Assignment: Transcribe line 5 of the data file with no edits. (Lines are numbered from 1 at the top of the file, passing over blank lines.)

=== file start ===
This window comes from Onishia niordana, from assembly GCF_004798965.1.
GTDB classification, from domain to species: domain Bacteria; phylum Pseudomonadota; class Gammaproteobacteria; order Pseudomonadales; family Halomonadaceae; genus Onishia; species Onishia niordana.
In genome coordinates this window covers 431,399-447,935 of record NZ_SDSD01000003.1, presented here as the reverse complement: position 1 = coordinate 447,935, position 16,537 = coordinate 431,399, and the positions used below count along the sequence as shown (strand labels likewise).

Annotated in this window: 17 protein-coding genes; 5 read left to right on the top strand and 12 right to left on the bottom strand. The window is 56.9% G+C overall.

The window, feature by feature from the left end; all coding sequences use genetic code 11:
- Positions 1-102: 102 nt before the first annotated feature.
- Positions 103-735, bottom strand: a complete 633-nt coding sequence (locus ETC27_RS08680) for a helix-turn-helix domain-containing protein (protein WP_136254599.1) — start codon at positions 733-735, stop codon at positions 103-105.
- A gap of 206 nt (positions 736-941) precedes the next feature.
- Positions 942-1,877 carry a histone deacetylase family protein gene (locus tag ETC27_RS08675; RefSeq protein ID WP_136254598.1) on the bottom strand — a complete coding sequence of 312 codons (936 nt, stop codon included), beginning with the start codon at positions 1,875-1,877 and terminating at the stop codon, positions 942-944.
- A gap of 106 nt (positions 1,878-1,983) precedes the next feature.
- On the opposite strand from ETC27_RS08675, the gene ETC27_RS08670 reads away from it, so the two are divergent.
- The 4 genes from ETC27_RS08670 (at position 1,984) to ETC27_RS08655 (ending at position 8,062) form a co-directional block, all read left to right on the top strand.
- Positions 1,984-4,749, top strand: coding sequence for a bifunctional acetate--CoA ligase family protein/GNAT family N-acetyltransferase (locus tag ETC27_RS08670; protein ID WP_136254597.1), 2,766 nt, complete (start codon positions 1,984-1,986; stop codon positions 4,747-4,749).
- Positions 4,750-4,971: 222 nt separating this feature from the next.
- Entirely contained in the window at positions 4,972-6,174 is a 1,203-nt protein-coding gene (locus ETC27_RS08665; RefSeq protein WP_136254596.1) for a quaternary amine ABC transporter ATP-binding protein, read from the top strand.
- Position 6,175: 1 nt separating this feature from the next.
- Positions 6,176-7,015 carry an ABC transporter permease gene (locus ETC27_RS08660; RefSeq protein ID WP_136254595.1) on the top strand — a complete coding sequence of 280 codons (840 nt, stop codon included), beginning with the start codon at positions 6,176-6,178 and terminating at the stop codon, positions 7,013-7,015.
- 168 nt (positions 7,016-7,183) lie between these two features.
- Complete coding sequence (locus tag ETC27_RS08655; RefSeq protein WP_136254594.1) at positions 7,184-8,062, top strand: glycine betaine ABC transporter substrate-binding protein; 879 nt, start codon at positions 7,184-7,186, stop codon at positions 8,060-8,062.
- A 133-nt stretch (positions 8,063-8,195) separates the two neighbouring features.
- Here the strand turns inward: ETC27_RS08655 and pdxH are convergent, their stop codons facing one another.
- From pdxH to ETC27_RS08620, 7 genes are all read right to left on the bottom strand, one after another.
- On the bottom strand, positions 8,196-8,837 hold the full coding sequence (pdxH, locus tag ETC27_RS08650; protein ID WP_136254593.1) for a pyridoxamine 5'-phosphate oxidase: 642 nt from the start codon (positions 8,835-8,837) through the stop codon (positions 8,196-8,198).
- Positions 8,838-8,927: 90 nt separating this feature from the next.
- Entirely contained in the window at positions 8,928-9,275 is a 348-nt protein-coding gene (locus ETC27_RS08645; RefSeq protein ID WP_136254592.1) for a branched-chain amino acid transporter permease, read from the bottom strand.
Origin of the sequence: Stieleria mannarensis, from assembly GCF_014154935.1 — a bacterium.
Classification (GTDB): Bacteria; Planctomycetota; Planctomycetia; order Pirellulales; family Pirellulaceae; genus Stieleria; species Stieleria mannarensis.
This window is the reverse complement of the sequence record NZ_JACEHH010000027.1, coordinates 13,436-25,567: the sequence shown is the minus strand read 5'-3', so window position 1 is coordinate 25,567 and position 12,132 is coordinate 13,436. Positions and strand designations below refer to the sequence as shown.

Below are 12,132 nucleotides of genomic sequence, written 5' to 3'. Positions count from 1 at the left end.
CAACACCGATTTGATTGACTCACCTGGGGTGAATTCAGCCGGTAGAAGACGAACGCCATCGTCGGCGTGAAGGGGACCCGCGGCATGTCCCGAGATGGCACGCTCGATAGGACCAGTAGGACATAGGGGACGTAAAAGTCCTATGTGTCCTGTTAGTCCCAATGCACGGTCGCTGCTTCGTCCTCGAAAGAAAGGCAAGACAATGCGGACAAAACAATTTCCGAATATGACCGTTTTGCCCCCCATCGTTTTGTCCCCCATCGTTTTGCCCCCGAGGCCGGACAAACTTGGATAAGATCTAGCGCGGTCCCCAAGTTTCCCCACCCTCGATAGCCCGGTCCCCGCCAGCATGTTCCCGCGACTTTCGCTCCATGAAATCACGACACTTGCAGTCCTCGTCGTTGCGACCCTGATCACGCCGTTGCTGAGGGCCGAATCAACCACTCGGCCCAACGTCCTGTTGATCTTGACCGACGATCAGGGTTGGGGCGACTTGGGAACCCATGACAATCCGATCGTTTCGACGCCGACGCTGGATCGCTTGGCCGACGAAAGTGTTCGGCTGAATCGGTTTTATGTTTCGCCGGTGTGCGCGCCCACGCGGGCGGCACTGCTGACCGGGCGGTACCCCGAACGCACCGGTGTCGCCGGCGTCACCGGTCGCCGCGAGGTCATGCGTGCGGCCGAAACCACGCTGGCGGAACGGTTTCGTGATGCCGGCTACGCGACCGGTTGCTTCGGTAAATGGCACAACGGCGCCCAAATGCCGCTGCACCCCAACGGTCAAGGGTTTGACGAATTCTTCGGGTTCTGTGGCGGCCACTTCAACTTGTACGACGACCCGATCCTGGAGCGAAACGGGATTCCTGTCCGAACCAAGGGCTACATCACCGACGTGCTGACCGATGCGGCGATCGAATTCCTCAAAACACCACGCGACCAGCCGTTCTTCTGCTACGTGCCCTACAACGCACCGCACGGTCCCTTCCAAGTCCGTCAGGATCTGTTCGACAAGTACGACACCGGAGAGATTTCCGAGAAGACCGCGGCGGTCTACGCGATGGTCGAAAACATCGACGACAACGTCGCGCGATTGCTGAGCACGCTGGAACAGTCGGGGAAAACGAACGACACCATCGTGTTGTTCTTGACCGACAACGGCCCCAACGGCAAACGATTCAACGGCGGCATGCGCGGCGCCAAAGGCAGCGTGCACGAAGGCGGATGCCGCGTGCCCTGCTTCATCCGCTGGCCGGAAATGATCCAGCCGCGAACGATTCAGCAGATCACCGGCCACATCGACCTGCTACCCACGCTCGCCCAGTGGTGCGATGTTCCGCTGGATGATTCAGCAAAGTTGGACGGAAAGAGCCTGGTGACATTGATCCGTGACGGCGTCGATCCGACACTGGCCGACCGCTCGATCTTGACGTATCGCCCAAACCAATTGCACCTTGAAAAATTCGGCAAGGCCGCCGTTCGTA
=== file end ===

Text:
The window, feature by feature from the left end; all coding sequences use genetic code 11: